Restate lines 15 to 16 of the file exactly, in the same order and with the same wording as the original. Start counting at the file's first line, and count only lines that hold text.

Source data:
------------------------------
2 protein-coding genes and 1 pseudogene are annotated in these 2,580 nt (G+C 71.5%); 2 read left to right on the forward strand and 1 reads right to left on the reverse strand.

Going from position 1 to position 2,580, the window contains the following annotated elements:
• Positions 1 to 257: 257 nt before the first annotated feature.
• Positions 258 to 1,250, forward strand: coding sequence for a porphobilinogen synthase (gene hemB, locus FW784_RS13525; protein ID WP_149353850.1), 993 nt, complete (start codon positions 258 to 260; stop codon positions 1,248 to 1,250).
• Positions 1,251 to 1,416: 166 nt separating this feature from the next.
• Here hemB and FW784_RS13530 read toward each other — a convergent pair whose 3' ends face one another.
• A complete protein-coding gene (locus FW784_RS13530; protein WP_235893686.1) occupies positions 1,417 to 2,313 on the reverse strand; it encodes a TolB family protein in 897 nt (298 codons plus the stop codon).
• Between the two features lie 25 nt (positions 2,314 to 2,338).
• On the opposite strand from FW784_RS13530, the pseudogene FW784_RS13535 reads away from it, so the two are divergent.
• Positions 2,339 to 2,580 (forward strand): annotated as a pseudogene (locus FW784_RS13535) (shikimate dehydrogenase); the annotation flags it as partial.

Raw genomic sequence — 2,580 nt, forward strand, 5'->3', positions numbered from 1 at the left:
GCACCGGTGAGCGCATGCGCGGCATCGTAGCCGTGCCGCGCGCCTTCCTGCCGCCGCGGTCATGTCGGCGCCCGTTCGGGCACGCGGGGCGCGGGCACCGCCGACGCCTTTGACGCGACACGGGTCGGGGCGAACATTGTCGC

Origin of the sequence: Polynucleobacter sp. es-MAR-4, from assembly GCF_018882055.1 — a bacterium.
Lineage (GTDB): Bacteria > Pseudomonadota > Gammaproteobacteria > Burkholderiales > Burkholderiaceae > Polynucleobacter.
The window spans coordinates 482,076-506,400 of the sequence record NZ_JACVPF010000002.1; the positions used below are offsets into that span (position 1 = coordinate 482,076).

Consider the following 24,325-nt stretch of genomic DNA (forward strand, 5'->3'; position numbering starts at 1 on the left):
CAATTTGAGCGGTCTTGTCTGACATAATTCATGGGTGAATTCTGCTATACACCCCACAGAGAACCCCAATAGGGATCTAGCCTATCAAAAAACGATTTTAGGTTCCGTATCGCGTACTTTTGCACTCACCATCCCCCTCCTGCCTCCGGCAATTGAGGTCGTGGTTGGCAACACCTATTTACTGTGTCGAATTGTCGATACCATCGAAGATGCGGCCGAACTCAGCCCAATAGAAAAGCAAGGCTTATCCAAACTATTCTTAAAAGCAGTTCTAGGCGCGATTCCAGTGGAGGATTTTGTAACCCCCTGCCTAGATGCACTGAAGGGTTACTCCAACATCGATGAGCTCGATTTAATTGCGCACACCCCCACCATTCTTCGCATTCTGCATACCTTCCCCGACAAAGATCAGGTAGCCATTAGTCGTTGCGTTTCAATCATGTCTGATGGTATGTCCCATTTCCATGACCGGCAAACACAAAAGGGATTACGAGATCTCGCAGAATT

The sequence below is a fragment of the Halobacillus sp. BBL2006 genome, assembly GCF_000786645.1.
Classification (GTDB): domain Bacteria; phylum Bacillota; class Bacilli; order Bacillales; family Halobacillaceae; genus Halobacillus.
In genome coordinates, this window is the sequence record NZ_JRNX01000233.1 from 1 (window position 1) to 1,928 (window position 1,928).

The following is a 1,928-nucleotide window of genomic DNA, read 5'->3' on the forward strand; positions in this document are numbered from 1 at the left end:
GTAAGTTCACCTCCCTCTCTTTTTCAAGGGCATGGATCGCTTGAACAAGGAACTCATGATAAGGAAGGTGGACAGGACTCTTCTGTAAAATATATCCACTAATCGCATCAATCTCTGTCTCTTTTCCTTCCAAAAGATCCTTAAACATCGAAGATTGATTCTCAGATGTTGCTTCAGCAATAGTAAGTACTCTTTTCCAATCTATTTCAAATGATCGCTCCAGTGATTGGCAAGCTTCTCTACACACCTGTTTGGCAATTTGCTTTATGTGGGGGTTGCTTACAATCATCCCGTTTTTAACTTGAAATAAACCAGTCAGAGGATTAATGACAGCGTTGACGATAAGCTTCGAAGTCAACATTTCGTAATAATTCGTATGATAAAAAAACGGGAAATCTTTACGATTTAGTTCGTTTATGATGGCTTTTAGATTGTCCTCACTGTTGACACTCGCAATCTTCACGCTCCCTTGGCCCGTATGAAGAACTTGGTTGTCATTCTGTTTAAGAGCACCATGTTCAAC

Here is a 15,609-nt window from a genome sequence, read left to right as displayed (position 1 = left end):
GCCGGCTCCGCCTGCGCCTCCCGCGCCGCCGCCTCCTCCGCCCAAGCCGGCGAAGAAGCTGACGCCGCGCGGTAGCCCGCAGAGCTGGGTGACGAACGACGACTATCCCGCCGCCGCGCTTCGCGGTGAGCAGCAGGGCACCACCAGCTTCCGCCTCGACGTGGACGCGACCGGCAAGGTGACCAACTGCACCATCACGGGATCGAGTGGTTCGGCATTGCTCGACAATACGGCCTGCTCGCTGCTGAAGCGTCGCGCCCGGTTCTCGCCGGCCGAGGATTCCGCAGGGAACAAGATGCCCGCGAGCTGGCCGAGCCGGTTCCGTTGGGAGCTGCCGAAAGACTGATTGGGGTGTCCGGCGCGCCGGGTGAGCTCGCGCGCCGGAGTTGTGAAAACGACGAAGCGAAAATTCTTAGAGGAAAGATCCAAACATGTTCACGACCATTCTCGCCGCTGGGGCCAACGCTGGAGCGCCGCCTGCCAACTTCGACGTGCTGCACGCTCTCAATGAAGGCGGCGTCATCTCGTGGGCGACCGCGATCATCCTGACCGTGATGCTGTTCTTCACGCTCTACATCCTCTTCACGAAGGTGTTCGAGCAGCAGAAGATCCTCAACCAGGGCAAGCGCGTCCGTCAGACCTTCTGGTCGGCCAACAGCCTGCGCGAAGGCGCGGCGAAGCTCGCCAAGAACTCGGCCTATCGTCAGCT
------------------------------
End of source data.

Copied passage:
The window spans coordinates 482,076-506,400 of the sequence record NZ_JACVPF010000002.1; the positions used below are offsets into that span (position 1 = coordinate 482,076).

Consider the following 24,325-nt stretch of genomic DNA (forward strand, 5'->3'; position numbering starts at 1 on the left):